I’ve argued in these precincts in the past that the preponderance of expert, scientific opinion holds that there is little evidence that GMOs are dangerous. This is not to say we might discover some unintended consequences of the proliferation of the little mutants in years to come.

Hell, who in 1910 would have foreseen that the automobile would actually change the planet’s weather?

If we outlaw everything that just might be problematic at some time in the fuzzy future, the only legal option left would be for us to sit cross-legged in a field and hope nutrients enter our bodies through the pores in our skin.

Every invention poses risk. In the 1930s and ’40s, the technogeeks of the day saw television as the greatest tool for mass education ever conceived. Who knew TV would have given us the Kardashians? But even before TV became a fixture in every living room, people like George Orwell imagined it as a hammer in the fists of tyrants.

And, I suppose, some modern-day novelist might pen a bestseller entitled “Twenty Eighty Four” in which GMO monsters seize the White House.

That doesn’t mean it’ll actually happen.

That said, all we can go on is the consensus opinion of scientists. I mean, that’s the criterion we’re using to try to convince the ostriches of the right that Homo Sapiens sapiens has caused climate change, isn’t it?

That’s why a recent speech by one of Europe’s top anti-GMO activists, Mark Lynas, is big news.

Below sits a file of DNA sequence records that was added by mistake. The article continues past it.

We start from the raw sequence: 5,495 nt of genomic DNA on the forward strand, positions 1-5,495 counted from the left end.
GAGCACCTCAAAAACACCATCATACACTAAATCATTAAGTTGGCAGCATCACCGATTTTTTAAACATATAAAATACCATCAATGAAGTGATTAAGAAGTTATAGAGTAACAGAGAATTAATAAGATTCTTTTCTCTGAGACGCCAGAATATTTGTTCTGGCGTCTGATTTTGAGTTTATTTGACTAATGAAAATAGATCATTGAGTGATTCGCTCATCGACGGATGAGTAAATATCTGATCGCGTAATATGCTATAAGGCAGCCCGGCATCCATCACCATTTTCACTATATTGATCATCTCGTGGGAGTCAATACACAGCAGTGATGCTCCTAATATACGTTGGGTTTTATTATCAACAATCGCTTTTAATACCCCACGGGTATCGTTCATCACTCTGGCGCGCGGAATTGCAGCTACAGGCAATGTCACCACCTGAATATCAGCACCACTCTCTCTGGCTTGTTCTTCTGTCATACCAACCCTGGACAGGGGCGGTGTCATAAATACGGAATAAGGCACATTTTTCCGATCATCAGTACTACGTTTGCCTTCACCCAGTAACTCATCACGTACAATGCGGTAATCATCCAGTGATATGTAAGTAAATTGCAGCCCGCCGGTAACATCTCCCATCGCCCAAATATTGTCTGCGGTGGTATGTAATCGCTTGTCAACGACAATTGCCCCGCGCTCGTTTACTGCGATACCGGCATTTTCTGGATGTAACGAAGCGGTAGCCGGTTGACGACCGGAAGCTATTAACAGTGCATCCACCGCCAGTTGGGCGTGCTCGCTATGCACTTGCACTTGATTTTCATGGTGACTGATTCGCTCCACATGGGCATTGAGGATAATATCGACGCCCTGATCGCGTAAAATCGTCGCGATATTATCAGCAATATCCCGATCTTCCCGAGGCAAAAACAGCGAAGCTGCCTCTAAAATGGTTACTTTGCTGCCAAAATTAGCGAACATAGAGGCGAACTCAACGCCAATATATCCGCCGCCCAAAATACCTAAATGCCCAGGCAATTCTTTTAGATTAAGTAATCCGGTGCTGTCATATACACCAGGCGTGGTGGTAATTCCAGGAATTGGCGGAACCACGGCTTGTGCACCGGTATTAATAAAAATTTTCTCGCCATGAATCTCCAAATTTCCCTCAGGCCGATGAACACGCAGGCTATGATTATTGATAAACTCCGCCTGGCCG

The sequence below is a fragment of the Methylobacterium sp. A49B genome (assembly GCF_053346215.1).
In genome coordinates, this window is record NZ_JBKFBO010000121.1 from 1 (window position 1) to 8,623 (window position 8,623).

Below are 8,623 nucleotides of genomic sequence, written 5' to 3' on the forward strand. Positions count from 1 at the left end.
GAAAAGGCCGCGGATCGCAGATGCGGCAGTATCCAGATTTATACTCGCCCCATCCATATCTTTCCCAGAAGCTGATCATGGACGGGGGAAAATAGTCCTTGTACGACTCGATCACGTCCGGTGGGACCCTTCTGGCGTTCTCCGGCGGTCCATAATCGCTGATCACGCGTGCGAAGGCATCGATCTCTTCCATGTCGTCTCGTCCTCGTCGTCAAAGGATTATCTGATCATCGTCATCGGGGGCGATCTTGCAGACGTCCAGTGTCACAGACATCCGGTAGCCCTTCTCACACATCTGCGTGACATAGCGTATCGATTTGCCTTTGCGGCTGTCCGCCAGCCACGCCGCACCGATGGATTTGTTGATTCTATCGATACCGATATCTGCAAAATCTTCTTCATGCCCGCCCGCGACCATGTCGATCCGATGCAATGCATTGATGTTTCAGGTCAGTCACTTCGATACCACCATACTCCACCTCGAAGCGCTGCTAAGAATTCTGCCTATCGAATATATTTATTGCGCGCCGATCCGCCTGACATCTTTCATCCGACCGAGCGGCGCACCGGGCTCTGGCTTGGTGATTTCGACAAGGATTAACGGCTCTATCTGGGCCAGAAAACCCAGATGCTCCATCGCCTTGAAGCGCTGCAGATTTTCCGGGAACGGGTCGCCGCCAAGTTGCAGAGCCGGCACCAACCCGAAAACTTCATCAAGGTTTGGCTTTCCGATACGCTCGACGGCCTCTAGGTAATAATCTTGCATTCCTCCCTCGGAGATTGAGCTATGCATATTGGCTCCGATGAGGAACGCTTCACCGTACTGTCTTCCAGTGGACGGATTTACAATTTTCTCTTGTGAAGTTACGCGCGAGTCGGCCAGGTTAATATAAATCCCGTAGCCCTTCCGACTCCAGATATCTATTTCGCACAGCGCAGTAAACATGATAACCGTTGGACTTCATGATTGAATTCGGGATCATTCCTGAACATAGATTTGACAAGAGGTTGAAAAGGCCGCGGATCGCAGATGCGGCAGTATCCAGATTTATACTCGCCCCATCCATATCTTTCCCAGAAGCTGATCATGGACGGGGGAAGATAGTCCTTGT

As far back as the mid-1990s, Lynas was leading the charge against test-tube agriculture and Frankenfoods. Many European nations are in the vanguard of the GMO=disaster school of thought, some banning their use in food outright, thanks in large part to Lynas’ efforts.

Lynas spoke at the Oxford Farming Conference three days ago and made a starling admission.

“As an environmentalist, and someone who believes that everyone in this world has a right to a healthy and nutritious diet of their choosing, I could not have chosen a more counter-productive path. I now regret it completely,” he said.

He had been, he says, dead wrong about GMOs.

He explained to the conference how this metamorphosis took place. “…[T]he answer is very simple: I discovered science, and in the process I hope I became a better environmentalist.”

Lynas admitted to having sabotaged clinical trials of experimental GMO crops. He confessed, “… I had done no academic research on the topic, and had a pretty limited understanding. I don’t think I ever read a peer-reviewed paper on biotechnology or plant science….”

Now, Lynas says, the growth of the Earth’s population makes it imperative we utilize biotechnology to produce more food. He believes the current rage for “natural” agriculture and micro-farms, if unchecked, could lead to starvation for millions.

In other words, he had been a member of  a crowd that some two decades ago began to convince itself that GMOs are evil. And now he is quitting.

There’s a madness, Scottish journalist and author Charles Mackay once opined, in crowds.

The Pencil Today:

HotAirLogoFinal Monday

THE QUOTE

Dave: “Did you ever go to confession?”

Moocher: “Twice.”

Dave: “Did it make you feel better?”

Moocher: “Once.”

— Dialogue from “Breaking Away

Publicity Still from "Breaking Away"

TERROR ALERT!

We really haven’t given much thought to the idea of domestic terrorism since the financial crash of 2007/08 — which, by the way, was a government-sponsored, systematic terrorist act all its own.